Hiking a recently reopened trail in Rocky Mountain National Park devastated by the East Troublesome fire yields stunning surprise – The Denver Post

Hikers arriving at the recently reopened Green Mountain trail on the west side of Rocky Mountain National Park know they can expect to see vast swaths of devastation wreaked by the East Troublesome wildfire two years ago. There’s certainly an enormity of that.

But there are wonderful, mindboggling surprises as well: Spectacular stretches of wildflowers along the trail that cover the ground with vibrant green and riotous eruptions of pink, yellow and white flowers, telling a story of new life and renewal against an apocalyptic backdrop of blackened and charred timber.

Hundreds of lodgepole pines lie where they were toppled in the conflagration that occurred on Oct. 21, 2020, when 100-mph winds drove the fire into the park near the Grand Lake entrance. Other lodgepoles remain standing, mostly stripped of their branches. Most of those are charcoal black, but some are a light tan color, having been denuded of their bark when Colorado’s second-worst wildfire blew up from 18,550 acres to 187,964 in less than 24 hours.

Among the burned-out stumps and fallen trees with exposed root systems that were violently yanked out of the ground by hurricane-force winds when they blew down, vibrant colors proliferate along the trail. Stems of enchanting pink fireweed bloom among bushes festooned with yellow and white blossoms. In some places, mosses grow in hues of orange, yellow and green where there is moist ground.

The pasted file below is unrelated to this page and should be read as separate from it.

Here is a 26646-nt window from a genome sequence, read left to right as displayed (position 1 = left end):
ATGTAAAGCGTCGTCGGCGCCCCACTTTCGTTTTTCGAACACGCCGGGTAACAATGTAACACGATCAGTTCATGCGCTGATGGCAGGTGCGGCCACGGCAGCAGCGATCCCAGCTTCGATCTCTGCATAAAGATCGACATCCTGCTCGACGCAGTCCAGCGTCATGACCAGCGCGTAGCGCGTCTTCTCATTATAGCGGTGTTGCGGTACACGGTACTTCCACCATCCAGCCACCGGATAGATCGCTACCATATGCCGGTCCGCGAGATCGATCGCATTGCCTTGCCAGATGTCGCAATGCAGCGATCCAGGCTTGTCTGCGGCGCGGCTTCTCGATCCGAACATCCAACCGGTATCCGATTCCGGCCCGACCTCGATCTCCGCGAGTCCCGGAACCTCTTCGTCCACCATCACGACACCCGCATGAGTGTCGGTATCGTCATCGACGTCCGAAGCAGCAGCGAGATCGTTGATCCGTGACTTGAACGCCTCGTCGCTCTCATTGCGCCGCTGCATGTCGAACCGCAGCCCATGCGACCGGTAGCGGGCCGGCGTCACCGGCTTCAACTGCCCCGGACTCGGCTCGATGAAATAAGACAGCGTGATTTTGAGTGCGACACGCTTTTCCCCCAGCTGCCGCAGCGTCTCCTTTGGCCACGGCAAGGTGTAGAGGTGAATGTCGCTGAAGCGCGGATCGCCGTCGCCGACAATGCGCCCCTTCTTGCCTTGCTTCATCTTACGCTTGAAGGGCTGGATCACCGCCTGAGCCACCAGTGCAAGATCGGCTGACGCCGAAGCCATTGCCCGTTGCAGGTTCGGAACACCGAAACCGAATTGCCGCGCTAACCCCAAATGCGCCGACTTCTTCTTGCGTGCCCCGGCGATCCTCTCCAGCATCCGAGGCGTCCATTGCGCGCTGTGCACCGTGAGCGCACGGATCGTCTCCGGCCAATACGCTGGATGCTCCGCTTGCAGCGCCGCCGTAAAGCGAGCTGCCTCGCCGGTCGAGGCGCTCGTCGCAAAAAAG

The contrast of death and new life is sure to stir the emotions of all who come.

“This is the first place we brought our kids backpacking, back in ’92 or ’93,” said Denise Bretting of Loveland, who hiked the trail with her husband on Tuesday. “This is a special place. Seeing it different, I’m sad, but this is what forests do.”

Before the fire, the trail was densely forested. Mark Bretting was struck by the scale of the destruction, sensing that full recovery will be a long time in coming. “It’s unbelievable,” he said.

Laura Graefe was visiting from Cedarburg, Wis., with her husband, Jim, and two daughters in their 20s.

“It’s sad, because of the burn, but it’s also beautiful because of the wildflowers coming back,” Laura said. “The flowers against the burned, charred trees are beautiful.”

RJ Sangostti, The Denver Post.

The Green Mountain Trail in Rocky Mountain …….

Source: https://www.denverpost.com/2022/07/21/green-mountain-trail-rocky-mountain-national-park-open/

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